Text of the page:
Finding yourself sick with the chickenpox is never fun, whether you are an adult or a child. Chickenpox marks itch and, if not treated properly, can leave ugly scars as a reminder of your disease. Fortunately, there are a few things you can do to treat the scars you get from your illness. These treatments will prevent the scars from worsening or keep them from forming to begin with.
- Skill level:
- Moderately Easy
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Things you need
- Sandalwood oil
- Carrier oil (extra virgin olive oil, vitamin E oil, grapeseed oil)
Purchase a small bottle of sandalwood oil. You should be able to find this at a health food supply store or at a major chain such as Whole Foods.
Mix a tablespoon or so of your carrier oil with two to three drops of sandalwood oil. Blend thoroughly.
Apply sandalwood oil to the rash. Begin this process as soon as possible once the rash appears.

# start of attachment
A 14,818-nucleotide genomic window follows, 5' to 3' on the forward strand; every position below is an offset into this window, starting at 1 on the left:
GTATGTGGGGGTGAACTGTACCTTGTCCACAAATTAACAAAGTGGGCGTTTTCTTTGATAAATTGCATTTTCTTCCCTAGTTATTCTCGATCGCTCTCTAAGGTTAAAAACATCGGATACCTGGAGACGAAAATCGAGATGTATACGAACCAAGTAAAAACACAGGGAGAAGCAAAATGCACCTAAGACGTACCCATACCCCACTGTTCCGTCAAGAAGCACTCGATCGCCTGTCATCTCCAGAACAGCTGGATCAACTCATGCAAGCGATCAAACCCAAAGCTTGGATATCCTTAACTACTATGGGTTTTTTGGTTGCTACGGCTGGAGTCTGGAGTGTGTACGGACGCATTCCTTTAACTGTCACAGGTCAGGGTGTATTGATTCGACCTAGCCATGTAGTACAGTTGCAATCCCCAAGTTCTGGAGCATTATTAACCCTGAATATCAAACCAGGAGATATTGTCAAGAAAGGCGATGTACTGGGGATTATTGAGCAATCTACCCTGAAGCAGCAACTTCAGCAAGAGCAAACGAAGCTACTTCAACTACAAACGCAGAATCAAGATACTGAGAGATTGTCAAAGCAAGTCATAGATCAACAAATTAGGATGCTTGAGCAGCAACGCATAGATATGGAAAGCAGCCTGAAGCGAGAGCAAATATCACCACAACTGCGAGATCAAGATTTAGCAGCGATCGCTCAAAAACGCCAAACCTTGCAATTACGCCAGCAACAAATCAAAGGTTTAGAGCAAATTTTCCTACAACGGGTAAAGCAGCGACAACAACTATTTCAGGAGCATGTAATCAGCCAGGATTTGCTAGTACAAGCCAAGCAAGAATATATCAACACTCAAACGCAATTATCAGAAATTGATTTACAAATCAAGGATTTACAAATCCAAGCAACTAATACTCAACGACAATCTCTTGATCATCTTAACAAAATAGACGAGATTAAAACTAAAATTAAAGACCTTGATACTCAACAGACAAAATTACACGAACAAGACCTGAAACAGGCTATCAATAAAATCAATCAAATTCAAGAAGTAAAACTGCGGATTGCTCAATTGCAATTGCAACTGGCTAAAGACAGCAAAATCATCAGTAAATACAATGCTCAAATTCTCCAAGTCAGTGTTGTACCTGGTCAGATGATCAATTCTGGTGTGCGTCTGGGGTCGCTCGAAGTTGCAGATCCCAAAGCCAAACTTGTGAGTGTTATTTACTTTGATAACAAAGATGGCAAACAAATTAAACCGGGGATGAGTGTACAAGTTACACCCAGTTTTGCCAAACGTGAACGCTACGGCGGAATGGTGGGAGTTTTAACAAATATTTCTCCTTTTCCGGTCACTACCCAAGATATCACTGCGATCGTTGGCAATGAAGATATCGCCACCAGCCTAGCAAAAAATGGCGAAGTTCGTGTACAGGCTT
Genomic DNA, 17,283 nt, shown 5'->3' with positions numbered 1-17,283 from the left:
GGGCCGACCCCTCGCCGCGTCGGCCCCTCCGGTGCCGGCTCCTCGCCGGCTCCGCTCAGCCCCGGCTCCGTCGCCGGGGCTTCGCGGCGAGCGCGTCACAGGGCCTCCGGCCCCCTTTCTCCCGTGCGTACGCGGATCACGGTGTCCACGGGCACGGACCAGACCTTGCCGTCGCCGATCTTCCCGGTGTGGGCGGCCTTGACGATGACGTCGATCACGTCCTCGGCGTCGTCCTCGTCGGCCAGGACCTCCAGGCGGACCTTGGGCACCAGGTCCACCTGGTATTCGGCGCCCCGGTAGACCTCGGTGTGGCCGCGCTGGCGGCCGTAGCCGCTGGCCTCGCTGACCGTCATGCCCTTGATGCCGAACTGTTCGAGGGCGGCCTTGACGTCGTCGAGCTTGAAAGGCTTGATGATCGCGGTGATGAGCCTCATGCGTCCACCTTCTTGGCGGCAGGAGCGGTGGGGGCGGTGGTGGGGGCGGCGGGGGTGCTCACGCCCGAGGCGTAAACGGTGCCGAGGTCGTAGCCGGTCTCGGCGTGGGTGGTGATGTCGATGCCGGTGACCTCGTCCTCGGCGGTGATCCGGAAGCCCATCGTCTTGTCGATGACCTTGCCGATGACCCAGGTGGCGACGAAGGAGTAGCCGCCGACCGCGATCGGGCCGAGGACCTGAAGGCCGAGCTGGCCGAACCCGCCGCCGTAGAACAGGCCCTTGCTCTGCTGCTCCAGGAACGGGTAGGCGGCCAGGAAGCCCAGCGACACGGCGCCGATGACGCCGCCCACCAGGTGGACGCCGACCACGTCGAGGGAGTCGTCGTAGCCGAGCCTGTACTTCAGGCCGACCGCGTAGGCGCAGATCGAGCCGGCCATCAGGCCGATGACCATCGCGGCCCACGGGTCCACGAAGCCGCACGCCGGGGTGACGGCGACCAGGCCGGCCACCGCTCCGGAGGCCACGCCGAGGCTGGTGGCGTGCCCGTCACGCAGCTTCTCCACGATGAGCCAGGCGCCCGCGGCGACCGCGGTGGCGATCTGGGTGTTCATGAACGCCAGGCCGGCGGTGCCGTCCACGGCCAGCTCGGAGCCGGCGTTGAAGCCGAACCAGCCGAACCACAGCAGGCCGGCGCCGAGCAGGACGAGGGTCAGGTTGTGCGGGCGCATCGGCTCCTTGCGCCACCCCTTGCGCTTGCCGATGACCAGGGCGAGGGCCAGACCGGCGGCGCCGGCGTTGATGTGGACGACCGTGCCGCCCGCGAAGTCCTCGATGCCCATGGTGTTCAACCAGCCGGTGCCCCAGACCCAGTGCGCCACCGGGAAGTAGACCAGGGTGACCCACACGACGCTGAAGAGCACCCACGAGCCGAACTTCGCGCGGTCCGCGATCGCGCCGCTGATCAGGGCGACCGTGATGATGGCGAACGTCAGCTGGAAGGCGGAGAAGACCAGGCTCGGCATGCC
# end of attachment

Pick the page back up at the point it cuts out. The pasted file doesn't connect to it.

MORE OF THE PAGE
Repeat the application process two to three times per day until the scabs on your chickenpox wounds fall off naturally.
Treating Chickenpox Scars with Sandalwood Oil
Tips and warnings
- Try not to scratch your chickenpox wounds. This will only contribute to scarring.
- Honey is another alternative for healing your wounds, but is not recommended unless you have no other options or unless your itching is confined to a specific area of your body. Otherwise, while it does promote healing, honey may be a bit too sticky or messy to use frequently.
- Several commercially manufactured chickenpox remedies are on the market as well. You may choose to purchase a cream or ointment with both healing and anti-itch properties.
- Another option is the application of Vitamin E. Vitamin E is healthy for the skin and can be purchased as an oil or in capsule form. If you end up purchasing gel capsules you can simply puncture the capsule with a pin and squeeze out the vitamin E oil. Apply the oil several times per day until you are healed.
- Another way to treat the itching (and subsequently stop the scarring process) is a lukewarm bath with margosa leaves.
- See a doctor if you have open wounds or if any of your chickenpox rashes appear to be oozing or infected.